The Autumn anime season is in full swing and one anime getting a lot of excitement in Japan is Beastars. Although we can’t watch the series for a while yet due to Netflix licensing it, we can read the award-winning manga the show is based on. Today I’m here to take a look at Volume 1 and find out more about this critically acclaimed story.
The story follows grey wolf Legosi, a second-year student at Cherryton Academy. In this school carnivores and herbivores live side by side, hoping to obtain the rank of “Beastar”, which shows one is of great talent and trusted to lead society forward. Legosi spends his days peacefully with friend and dorm-mate Jack (a labrador) and attending the school’s drama club. However, when one of the herbivore students and fellow club-mate (Tem) is brutally murdered – Legosi is suspected of the crime and has to prove his innocence.
Although this is a world where the ‘hunters’ and the ‘prey’ live side by side, there is still an obvious divide between the classmates. Legosi, being a wolf, is seen as one of the most fierce of the carnivores despite his incredibly gentle nature. After the death of Tem, the herbivore members of the drama club keep their distance from Legosi, leading him to wonder if he should quit entirely.
It’s shortly after all this that Legosi meets Haru, a dwarf rabbit. Their encounter is difficult for Legosi who allows his instincts as a wolf to take over and almost causes her harm, but for Haru perhaps he is just the person she’s been looking for…
While this volume of Beastars has a lot of setting up to do, it’s clear that the real meat of the story is not in this instalment. Haru and Legosi’s meeting is a pivotal point for the series but it doesn’t happen until halfway into the book, with not enough time in the remaining pages to find out what it means for our cast. This ultimately leaves me with conflicted feelings toward the series.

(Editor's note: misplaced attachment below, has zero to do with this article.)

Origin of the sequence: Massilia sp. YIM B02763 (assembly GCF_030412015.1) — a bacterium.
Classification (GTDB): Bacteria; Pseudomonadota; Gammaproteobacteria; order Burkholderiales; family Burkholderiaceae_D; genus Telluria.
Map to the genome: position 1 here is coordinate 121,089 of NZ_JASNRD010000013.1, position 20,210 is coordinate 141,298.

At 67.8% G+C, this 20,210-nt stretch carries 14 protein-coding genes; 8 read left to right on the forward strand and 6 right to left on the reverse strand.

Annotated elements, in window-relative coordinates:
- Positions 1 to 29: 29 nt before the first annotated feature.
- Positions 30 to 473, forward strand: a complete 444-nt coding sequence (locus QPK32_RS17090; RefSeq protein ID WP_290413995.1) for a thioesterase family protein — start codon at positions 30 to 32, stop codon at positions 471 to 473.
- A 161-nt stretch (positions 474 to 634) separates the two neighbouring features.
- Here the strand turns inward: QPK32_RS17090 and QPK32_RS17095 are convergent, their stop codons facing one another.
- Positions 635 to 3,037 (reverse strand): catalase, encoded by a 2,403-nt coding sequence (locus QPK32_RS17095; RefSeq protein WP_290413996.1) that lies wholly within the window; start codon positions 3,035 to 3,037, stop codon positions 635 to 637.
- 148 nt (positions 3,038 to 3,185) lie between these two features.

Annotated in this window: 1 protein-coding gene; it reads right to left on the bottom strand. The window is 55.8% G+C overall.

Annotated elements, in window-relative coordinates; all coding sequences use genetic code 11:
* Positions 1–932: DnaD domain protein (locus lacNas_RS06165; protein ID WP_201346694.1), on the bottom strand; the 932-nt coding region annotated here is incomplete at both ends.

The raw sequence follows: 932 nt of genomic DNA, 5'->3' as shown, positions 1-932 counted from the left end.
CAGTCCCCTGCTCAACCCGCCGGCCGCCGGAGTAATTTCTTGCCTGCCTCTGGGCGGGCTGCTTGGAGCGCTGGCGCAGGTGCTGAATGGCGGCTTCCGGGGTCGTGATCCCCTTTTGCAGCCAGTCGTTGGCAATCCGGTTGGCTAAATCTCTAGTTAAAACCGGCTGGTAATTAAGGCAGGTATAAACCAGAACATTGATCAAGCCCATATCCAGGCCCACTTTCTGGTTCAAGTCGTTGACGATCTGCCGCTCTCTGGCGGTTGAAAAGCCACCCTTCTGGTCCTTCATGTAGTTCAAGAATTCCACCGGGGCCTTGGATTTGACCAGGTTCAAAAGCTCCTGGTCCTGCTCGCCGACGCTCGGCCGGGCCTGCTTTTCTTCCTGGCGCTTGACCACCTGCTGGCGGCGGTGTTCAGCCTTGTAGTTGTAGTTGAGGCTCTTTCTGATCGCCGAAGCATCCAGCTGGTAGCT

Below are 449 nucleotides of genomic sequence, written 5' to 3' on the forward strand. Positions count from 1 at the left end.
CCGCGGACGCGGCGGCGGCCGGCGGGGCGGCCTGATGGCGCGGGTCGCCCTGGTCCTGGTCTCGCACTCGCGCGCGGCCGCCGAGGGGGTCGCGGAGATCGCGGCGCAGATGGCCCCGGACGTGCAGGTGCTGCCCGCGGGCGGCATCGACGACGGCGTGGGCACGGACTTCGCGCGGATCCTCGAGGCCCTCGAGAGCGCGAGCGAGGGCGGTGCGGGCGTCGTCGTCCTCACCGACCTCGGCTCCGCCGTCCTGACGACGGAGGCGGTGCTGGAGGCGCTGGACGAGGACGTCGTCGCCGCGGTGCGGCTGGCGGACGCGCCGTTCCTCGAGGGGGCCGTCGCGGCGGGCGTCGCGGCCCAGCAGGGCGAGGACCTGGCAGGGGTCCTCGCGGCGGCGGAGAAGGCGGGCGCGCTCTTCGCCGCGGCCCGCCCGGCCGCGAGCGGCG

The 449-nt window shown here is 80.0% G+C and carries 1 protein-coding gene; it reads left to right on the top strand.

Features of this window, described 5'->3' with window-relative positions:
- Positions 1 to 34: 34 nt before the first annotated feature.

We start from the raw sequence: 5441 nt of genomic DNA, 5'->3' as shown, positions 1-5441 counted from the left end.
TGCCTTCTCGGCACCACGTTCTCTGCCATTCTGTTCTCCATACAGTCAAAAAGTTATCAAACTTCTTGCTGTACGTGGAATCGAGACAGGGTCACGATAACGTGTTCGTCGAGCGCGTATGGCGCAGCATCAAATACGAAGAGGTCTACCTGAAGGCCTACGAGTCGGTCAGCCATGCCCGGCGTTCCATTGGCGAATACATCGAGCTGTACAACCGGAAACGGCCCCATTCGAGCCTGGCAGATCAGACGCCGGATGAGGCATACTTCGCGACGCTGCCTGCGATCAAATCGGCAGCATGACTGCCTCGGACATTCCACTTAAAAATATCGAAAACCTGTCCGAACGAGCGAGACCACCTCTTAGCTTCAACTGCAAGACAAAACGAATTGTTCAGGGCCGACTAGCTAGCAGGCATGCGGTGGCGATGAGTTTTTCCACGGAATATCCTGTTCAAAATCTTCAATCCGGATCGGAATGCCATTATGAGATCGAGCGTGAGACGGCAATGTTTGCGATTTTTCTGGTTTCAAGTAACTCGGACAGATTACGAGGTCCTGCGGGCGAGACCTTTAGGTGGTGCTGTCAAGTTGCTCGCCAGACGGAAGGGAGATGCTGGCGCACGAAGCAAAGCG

I grew quite fond of Legosi throughout this book, but I must admit I felt like Beastars was lacking a hook. Had Legosi met Haru earlier and grown upset about his instincts toward her then, I think I would have become very invested – but it happens too late. This is a series that requires you to read Volume 1 and 2 together to be able to decide if you like the manga or not, which is going to be off-putting to some.
Beastars has been created by mangaka Paru Itagaki and the artwork has a very distinct style. Backgrounds are quite often empty or simple pencil sketches but there is a good amount of detail in the character designs. The cast are all a somewhat odd mixture of animal and human proportions mixed together, but to Itagaki’s credit, it’s always easy to tell what animal the characters are supposed to be. Itagaki also does a good job of conveying the feelings of the cast well, with plenty of scenes showing both the cute and nasty side to their nature. I did find that Legosi and co. were often drawn off-model, but the whole manga gives off the feeling of being inconsistent from scene to scene so it’s not necessarily a glaring issue.
This release comes to the West thanks to publisher VIZ Media and has been translated by Tomoko Kimura. The translation reads well with no obvious issues. Beastars is on-going in Japan at 15 volumes and Viz has already released Volume 2, with 3 and 4 scheduled for release between November and January 2020.
Overall, the first volume of Beastars is not going to be enough for you to decide if you like the series or not. There are certainly some interesting concepts in play and it’s a unique story, but I’m not convinced that’s quite enough for every reader. Certainly, one to keep an eye on, if nothing else!